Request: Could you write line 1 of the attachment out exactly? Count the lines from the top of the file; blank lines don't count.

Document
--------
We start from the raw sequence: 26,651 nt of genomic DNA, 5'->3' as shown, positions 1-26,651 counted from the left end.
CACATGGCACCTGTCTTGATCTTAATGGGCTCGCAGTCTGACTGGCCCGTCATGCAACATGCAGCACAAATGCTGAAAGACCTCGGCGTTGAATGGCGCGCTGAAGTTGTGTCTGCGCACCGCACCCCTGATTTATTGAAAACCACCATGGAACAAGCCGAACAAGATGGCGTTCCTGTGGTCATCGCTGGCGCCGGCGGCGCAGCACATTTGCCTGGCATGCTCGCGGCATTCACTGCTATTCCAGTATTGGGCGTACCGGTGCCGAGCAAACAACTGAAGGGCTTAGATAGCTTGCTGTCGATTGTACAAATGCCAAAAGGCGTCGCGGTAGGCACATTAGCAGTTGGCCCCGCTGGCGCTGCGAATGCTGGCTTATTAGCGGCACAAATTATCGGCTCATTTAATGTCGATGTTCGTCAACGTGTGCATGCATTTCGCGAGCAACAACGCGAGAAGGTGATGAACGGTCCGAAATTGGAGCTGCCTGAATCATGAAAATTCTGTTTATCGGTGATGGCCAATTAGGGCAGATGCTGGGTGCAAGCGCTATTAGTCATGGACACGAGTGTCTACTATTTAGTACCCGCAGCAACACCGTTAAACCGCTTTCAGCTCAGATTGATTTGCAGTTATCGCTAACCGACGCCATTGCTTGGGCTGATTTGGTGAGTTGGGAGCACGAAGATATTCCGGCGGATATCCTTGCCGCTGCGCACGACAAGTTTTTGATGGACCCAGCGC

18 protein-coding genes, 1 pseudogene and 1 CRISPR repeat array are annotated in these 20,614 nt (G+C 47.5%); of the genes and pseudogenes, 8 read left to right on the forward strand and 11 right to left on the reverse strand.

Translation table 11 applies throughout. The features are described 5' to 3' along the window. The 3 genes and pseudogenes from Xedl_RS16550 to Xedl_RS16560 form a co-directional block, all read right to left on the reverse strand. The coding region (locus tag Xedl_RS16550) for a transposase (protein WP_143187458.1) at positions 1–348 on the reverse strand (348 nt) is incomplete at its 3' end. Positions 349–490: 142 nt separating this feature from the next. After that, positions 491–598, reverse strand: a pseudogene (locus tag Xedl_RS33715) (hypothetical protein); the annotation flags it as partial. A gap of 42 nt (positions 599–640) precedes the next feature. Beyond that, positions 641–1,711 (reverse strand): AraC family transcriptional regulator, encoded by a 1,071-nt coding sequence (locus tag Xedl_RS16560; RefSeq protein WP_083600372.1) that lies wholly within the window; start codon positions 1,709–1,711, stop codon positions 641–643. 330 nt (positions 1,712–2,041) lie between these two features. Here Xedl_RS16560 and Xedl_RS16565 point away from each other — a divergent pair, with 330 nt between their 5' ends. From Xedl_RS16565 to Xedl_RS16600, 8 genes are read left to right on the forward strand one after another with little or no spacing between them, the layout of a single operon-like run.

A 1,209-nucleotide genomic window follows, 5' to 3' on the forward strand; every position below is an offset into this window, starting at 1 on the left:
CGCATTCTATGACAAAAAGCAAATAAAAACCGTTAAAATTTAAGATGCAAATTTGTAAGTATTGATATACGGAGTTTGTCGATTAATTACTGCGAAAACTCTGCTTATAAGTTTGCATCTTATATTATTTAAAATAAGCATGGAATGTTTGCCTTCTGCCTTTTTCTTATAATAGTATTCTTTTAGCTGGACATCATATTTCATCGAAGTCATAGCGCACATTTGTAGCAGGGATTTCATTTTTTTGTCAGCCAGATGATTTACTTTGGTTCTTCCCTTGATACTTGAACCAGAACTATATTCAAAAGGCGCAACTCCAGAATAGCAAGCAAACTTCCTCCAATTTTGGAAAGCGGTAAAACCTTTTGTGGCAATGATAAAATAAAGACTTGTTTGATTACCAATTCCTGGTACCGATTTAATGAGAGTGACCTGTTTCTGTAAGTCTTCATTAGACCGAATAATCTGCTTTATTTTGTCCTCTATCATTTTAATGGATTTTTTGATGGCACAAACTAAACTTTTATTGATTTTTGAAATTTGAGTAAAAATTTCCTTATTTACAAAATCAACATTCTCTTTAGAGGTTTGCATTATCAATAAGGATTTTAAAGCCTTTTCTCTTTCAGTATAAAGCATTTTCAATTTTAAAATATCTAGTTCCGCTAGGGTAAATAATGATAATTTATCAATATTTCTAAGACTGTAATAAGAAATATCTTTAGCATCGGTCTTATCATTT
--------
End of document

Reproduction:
We start from the raw sequence: 26,651 nt of genomic DNA, 5'->3' as shown, positions 1-26,651 counted from the left end.